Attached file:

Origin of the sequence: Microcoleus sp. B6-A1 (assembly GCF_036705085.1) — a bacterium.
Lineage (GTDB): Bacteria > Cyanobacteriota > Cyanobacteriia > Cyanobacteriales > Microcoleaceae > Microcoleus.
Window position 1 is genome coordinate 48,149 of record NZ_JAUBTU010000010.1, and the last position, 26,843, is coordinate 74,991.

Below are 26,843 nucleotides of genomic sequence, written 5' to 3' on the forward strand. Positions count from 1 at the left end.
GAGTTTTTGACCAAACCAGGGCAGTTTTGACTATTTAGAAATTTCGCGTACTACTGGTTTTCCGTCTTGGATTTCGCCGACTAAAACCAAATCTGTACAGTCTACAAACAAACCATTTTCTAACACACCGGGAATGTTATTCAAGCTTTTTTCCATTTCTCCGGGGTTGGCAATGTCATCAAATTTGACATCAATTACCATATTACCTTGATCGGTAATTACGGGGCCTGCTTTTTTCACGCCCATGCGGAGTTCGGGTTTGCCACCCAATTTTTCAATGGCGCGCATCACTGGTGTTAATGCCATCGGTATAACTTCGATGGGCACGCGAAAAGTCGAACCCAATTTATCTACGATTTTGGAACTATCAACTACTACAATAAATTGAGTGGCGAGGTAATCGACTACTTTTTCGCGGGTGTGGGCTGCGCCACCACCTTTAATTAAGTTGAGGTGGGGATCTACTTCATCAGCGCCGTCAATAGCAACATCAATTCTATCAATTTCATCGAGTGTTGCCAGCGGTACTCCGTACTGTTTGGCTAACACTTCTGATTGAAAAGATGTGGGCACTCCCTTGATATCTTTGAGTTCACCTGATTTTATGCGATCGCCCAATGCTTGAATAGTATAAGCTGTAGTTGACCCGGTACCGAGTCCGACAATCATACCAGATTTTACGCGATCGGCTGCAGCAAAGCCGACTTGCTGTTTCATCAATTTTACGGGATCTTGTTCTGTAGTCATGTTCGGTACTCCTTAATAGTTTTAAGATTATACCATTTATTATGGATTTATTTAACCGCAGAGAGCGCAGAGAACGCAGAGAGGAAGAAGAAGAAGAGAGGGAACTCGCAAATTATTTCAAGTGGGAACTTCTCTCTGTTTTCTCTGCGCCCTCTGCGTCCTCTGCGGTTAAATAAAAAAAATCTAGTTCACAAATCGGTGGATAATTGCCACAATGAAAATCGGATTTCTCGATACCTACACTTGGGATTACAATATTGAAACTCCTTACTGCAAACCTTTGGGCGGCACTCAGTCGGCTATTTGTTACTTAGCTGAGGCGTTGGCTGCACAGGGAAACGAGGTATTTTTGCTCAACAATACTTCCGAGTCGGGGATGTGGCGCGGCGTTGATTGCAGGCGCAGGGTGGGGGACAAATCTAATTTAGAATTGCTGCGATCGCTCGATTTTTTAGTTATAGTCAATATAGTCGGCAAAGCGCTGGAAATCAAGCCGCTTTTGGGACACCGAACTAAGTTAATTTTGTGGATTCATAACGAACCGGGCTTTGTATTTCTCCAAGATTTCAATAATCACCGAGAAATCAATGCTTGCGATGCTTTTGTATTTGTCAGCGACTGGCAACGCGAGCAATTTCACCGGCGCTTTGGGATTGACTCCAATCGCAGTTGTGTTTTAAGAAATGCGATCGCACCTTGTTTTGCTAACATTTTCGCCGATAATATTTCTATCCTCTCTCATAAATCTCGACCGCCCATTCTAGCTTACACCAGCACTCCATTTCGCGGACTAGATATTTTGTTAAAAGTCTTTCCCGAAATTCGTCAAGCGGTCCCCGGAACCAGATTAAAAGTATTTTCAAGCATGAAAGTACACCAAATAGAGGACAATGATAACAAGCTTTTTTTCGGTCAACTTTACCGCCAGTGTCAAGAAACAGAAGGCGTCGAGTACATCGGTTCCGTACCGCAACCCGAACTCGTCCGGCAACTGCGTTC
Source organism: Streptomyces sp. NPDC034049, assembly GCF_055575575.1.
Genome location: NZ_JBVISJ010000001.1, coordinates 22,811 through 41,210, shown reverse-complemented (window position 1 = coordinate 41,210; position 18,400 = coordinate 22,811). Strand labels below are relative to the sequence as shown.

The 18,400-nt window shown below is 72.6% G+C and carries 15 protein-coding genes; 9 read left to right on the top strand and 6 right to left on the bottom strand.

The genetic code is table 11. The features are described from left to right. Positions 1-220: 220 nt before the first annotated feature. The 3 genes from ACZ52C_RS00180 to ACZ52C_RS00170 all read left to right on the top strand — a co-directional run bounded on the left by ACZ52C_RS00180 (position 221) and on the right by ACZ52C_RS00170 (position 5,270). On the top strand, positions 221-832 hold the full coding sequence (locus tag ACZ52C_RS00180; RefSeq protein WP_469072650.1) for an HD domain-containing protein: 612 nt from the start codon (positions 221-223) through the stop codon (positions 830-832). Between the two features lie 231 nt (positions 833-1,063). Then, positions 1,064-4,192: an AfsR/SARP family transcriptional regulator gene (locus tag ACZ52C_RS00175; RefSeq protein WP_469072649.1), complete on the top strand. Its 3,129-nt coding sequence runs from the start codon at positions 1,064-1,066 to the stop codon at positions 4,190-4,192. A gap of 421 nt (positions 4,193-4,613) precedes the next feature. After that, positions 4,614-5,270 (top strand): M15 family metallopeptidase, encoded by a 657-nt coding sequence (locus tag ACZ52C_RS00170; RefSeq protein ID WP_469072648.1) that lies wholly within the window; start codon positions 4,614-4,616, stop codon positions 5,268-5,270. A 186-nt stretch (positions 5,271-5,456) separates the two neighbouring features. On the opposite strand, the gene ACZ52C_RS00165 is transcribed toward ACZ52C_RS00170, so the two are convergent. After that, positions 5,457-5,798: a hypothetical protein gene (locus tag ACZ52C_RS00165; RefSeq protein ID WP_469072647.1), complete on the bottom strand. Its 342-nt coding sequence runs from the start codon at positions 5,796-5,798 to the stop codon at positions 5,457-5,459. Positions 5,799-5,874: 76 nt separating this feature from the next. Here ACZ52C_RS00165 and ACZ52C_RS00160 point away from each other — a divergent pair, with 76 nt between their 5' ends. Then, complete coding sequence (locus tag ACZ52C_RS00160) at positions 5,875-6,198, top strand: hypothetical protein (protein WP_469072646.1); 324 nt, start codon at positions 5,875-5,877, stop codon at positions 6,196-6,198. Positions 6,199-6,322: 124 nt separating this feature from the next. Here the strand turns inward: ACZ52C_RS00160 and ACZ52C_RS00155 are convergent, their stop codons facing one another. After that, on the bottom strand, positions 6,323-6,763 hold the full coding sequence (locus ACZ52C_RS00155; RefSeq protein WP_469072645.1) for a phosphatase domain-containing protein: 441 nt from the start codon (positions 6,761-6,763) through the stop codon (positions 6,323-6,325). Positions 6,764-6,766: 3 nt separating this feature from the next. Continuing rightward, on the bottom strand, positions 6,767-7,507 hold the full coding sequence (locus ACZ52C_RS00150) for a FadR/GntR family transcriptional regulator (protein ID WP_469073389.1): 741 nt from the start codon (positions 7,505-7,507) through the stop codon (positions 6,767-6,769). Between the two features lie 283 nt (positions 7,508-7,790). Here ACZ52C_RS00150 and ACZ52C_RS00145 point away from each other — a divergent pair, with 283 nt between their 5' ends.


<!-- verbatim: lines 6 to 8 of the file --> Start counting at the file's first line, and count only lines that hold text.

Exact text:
Source organism: Streptomyces sp. NPDC034049, assembly GCF_055575575.1.
Genome location: NZ_JBVISJ010000001.1, coordinates 22,811 through 41,210, shown reverse-complemented (window position 1 = coordinate 41,210; position 18,400 = coordinate 22,811). Strand labels below are relative to the sequence as shown.

The 18,400-nt window shown below is 72.6% G+C and carries 15 protein-coding genes; 9 read left to right on the top strand and 6 right to left on the bottom strand.